- Research article
- Open Access
2D/3D CMR tissue tracking versus CMR tagging in the assessment of spontaneous T2DM rhesus monkeys with isolated diastolic dysfunction
BMC Medical Imaging volume 18, Article number: 47 (2018)
Spontaneous T2DM in rhesus monkeys manifests as isolated diastolic dysfunction in the early stage of diabetic cardiomyopathy, similar to humans. Myocardial deformation measurements have emerged as a superior way to measure left ventricular (LV) function in the early stage of cardiac dysfunction, making it possible to further evaluate early-stage LV dysfunction in spontaneous T2DM rhesus monkeys.
Spontaneous T2DM rhesus monkeys with isolated diastolic dysfunction (T2DM-DD, n = 10) and corresponding nondiabetic healthy animals (ND, n = 9) were prospectively scanned for a CMR study. Circumferential and longitudinal peak systolic strain (Ecc, Ell), time to peak strain (tEcc, tEll) and peak diastolic strain rate (CSR, LSR) obtained from 2D/3D CMR-TT were compared with those obtained from CMR tagging separately. In addition, all CMR imaging protocols were performed twice in 9 ND animals to assess test-retest reproducibility.
Compared with the ND group, the T2DM-DD monkeys demonstrated significantly impaired LV Ecc (− 10.63 ± 3.23 vs − 14.18 ± 3.19, p < 0.05), CSR (65.50 ± 14.48 vs 65.50 ± 14.48, p < 0.01), Ell (− 9.11 ± 2.59 vs − 14.17 ± 1.68, p < 0.05), and LSR (59.43 ± 19.17 vs 108.46 ± 22.33, p < 0.01) with the tagging. Only Ecc (− 13.10 ± 2.47 vs − 19.03 ± 3.69, p < 0.01) and CSR (148.90 ± 31.27 vs 202.00 ± 51.88, p < 0.01) were significantly reduced with 2D CMR-TT, and only Ecc (− 13.77 ± 1.98 vs − 17.26 ± 3.78, p < 0.05) was significantly reduced with 3D CMR-TT. Moreover, 2D/3D CMR-TT-derived Ecc and CSR correlated with the corresponding tagging values collectively, with a statistically significant ICC value (p < 0.05). Test-retest repeatability analysis showed that most tagging-derived biomarkers had acceptable repeatability (p < 0.01). In addition, 2D CMR-TT-derived indicators were poorer than those derived from the tagging method but better than those obtained using the 3D method, with larger ICCs except for tEcc (p < 0.05).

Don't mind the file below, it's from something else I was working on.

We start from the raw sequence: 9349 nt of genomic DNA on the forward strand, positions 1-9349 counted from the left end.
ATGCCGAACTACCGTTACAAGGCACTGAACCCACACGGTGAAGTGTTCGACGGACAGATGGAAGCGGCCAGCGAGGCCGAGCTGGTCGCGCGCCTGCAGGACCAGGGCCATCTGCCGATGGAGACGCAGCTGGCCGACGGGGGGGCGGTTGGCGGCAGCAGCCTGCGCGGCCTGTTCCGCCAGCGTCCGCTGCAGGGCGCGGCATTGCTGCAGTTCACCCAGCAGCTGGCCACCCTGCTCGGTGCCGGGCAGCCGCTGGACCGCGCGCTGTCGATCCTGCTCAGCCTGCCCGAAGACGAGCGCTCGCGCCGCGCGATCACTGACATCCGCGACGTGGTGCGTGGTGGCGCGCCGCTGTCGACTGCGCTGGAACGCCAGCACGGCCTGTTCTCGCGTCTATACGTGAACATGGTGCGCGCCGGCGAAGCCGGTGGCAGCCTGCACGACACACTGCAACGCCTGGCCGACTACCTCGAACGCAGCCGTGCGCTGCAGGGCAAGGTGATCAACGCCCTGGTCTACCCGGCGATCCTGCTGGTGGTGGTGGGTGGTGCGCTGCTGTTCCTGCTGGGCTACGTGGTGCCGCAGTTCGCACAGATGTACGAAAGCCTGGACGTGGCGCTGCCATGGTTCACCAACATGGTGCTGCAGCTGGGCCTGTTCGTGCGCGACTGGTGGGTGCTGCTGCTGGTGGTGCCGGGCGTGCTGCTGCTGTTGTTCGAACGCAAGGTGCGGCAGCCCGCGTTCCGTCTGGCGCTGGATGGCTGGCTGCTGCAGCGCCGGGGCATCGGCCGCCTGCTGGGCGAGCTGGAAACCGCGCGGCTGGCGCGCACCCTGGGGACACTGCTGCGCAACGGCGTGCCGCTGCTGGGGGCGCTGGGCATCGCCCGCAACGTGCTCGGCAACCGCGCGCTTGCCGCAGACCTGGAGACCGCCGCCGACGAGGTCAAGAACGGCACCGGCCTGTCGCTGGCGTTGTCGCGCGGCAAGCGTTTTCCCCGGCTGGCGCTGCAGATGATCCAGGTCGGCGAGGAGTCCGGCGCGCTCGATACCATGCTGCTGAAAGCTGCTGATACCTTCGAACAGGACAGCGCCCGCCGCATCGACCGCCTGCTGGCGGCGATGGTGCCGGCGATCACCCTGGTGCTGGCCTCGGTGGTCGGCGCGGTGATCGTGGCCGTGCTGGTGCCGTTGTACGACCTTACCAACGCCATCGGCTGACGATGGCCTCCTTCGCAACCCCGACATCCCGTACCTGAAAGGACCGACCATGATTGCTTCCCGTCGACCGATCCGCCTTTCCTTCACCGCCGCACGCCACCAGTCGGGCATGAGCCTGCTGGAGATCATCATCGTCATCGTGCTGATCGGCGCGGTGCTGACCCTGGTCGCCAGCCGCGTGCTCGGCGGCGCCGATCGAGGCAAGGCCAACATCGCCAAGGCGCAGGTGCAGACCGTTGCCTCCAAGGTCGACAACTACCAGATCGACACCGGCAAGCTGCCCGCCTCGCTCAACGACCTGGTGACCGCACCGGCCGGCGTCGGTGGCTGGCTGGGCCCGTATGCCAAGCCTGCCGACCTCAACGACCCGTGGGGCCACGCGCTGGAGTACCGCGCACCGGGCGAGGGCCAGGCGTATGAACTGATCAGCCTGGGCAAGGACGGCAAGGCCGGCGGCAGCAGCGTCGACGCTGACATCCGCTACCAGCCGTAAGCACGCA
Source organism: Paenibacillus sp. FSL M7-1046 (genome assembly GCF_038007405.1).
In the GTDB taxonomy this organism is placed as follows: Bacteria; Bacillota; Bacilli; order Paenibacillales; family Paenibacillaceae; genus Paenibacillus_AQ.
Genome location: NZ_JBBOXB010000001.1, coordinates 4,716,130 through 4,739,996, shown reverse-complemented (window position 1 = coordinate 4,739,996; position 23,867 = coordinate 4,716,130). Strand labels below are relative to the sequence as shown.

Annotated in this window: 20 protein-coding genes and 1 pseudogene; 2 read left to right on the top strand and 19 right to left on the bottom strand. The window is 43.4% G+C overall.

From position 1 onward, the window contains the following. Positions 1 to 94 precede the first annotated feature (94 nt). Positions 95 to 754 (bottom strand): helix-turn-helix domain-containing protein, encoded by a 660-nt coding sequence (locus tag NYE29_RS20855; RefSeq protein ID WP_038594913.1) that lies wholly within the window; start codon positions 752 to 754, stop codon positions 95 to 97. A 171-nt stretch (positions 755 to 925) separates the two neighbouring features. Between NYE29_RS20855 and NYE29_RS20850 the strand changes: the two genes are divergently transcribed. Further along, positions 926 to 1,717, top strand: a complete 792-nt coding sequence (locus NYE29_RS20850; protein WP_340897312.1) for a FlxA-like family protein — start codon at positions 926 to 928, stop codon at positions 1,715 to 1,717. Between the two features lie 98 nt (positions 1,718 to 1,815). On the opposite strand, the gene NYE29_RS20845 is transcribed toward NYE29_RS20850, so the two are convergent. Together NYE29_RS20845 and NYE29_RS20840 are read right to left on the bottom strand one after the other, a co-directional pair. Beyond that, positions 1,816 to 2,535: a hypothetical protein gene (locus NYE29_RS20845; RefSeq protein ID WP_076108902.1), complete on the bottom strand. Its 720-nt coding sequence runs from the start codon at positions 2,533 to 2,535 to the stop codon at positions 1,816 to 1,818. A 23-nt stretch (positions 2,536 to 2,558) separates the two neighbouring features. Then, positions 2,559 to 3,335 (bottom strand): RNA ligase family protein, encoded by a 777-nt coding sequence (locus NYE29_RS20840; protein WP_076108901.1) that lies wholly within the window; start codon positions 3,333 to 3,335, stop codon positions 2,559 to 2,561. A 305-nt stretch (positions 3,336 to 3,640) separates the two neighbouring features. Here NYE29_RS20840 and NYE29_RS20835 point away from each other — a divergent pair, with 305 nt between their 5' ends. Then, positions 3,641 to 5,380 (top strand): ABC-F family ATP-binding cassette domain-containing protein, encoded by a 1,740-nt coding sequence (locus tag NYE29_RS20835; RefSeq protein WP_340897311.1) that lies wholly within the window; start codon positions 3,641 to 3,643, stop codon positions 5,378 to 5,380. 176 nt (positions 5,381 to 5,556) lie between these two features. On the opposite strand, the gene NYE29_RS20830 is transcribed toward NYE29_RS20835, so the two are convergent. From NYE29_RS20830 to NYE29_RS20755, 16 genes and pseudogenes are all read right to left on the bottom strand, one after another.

LV systolic and diastolic deformations were impaired in spontaneous T2DM rhesus monkeys previously diagnosed with isolated diastolic dysfunction by echocardiography. The 2D CMR-TT-derived Ecc and CSR were effective in the evaluation of the myocardial systolic and diastolic functions of early-diabetic cardiomyopathy, with relatively higher test-retest reproducibility and acceptable correlation with the tagging method compared with the 3D CMR-TT method.
Diabetic cardiomyopathy (DCM) is a clinical condition of ventricular dysfunction that occurs in the absence of coronary atherosclerosis and hypertension in patients with diabetes mellitus . It significantly increases the prevalence of heart failure and is associated with considerably worse clinical outcomes . Sufficiently sensitive diagnostic approaches in the early stage of DCM and novel strategies to reduce the risk of heart failure in diabetes patients are needed .
Such approaches and strategies require the use of appropriate animals for preclinical and translational investigations. As the closest phylogenetic relatives to humans, nonhuman primates (NHPs) play an indispensable role in biomedical research and can serve as a critical translational bridge between basic studies performed in rodent models and clinical studies in humans . In our previous work, several rhesus monkeys with spontaneous type 2 diabetes mellitus (T2DM) were screened and found within our colony, and their T2DM-related parameters were similar to those of humans . We previously demonstrated cardiomyopathy in spontaneous T2DM rhesus monkeys. The changes in conventional echocardiography and cine magnetic resonance imaging (MRI) in spontaneous T2DM rhesus monkeys are similar to those found in humans with T2DM. These findings indicate an early stage of DCM characterized by diastolic dysfunction with preserved left ventricular ejection fraction (LVEF) . Therefore, these spontaneous T2DM rhesus monkeys can be useful for preclinical and translational investigations in T2DM .